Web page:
What We Celebrate On Cinco de Mayo
When studying Mexico history facts, you’ll come across recognizable holidays. Cinco de Mayo is one of them. As you learn about what Cinco de Mayo commemorates, you’ll find out how many myths surround this event. Cinco de Mayo, which is Spanish for May 5th, is a well-known festival in the United States. However, few are aware of its original background. The Battle of Puebla was one of Mexico’s successes against the French army in the 1800s. That is what Cinco de Mayo commemorates on this date. Knowing basic Cinco de Mayo facts will help you enjoy Mexican culture as you eat tacos and sip margaritas on May 5.
Mexico’s Independence Day
Many people believe Cinco de Mayo is a celebration of the country’s independence from Spain because of its popularity. However, one surprising fact about Mexico is that Independence Day is actually September 16. In 1810, Miguel Hidalgo delivered a rallying grito, or cry, that inspired the country to fight for independence. Mexicans reenact this cry every year in local festivals and from Mexico City’s National Palace. There are several Mexico historical facts regarding this battle. One is that Miguel Hidalgo did not live to see his country attain independence.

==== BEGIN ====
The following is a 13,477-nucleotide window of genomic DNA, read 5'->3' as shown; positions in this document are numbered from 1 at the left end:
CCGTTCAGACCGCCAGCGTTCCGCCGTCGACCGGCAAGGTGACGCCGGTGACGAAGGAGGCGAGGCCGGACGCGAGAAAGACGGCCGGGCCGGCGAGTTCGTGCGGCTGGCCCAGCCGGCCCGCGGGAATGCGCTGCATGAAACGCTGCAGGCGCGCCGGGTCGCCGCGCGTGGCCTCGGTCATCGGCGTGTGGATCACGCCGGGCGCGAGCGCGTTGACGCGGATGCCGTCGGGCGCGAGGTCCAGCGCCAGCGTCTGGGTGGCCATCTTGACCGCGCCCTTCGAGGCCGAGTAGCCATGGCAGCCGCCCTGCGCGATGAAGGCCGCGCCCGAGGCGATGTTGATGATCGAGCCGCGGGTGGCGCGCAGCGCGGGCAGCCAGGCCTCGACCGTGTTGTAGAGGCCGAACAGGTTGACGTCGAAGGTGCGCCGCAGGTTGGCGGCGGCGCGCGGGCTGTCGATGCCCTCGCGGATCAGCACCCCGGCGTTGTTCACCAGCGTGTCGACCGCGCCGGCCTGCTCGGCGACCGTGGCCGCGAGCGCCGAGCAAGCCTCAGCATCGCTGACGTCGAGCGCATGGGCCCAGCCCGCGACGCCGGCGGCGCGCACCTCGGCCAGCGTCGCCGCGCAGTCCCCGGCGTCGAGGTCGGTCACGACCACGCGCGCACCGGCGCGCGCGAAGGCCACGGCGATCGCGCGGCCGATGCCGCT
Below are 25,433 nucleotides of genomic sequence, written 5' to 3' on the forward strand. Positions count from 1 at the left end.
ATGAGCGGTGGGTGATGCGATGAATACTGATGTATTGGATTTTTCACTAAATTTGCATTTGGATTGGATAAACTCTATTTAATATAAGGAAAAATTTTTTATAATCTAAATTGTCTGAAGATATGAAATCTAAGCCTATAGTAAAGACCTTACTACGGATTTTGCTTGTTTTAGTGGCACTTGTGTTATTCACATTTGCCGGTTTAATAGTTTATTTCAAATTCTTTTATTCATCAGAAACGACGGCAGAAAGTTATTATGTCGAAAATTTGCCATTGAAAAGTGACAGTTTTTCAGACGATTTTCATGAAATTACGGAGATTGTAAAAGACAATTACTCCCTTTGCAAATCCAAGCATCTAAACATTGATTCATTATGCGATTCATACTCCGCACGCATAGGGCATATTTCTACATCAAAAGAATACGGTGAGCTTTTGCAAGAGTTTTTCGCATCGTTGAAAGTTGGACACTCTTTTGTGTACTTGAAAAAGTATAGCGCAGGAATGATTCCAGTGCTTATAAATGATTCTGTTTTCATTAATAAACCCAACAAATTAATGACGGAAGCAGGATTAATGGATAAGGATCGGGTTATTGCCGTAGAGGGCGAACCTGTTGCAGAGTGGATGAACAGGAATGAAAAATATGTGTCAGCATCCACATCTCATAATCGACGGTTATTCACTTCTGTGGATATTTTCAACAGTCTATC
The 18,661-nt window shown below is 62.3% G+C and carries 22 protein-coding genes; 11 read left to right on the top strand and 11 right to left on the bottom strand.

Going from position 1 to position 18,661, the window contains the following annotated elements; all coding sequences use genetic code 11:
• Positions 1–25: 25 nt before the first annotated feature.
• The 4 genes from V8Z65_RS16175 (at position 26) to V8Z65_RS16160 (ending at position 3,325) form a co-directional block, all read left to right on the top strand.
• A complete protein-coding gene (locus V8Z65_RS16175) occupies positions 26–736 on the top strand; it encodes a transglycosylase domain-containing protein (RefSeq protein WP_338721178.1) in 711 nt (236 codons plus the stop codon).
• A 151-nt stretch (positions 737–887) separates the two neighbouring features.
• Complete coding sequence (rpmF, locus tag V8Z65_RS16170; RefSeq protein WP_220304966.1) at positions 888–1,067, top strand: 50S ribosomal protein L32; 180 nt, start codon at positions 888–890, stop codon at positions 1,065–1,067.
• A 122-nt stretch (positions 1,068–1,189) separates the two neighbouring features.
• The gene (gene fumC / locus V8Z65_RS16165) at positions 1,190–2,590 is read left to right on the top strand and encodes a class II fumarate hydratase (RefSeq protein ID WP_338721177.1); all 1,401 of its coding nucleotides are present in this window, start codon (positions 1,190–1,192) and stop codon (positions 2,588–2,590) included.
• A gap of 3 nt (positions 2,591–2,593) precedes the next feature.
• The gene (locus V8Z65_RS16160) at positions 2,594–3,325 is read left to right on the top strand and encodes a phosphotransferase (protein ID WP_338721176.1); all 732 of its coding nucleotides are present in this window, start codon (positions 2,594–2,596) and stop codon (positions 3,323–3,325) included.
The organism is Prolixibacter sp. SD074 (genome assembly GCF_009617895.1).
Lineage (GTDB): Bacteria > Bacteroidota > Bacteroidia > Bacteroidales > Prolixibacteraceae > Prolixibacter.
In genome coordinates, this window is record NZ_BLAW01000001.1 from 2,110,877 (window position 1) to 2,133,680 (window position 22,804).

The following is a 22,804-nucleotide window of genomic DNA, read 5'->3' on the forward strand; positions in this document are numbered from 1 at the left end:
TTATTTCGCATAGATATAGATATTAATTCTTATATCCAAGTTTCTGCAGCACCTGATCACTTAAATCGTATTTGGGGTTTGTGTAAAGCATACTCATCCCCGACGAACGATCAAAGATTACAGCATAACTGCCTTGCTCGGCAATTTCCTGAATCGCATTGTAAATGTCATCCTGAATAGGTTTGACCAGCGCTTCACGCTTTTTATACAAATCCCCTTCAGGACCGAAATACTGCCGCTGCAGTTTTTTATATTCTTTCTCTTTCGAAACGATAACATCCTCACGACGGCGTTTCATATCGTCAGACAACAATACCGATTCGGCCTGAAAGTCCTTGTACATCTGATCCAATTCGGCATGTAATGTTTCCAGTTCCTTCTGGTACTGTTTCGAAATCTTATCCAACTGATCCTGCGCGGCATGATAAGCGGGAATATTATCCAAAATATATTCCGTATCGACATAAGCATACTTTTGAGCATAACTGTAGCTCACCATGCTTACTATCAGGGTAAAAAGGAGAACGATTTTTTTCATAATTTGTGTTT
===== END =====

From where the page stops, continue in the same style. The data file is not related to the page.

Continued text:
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What Cinco de Mayo means
Independence, like in many other countries, led to internal instability and debt. Thus, in the 1860s, France saw an opportunity to establish another colony. On May 5, 1862, a French force approached the major city of Puebla, expecting an easy win. Unlike France’s highly trained infantry, Mexico was defended by a ragged but zealous band of indigenous soldiers. They were able to defend Puebla and repel French troops in a single day. This is known as the Battle of Puebla, and it is the most significant Cinco de Mayo fact.
France attempted to invade several times to install a ruler friendly to French interests. However, Mexico didn’t evict the invaders until 1867. The Battle of Puebla was a tiny but crucial victory against the French. It demonstrated that its people could not be subjugated, and the Cinco de Mayo tradition celebrates this spirit.
How Mexico celebrates Cinco de Mayo
Mexico does not celebrate Cinco de Mayo as you may think. While many people in the United States celebrate Mexican heritage on May 5, Cinco de Mayo is not a federal holiday in Mexico. In fact, most families have a typical day, with businesses and banks remaining open. In order to witness how Mexico celebrates Cinco de Mayo, you should go to the city of Puebla. There was the focus of the war, and today, reenactments and military parades commemorate the historic victory.
You may want to compare Cinco de Mayo celebrations in Mexico to those in the United States. It also may surprise you that it has become such a well-known festival. The history of Cinco de Mayo in the United States stems from the work of Chicano activists in the 1960s. They popularized the festival as a way to commemorate Mexican culture and heritage. Today, the activities and celebrations center on honoring Mexican identity. Discovering more and more intriguing information about Mexico can help you appreciate this event.
The Battle of Puebla exemplifies Mexicans’ strong independence and intense love for their country, and the holiday is all about commemorating this culture and tradition.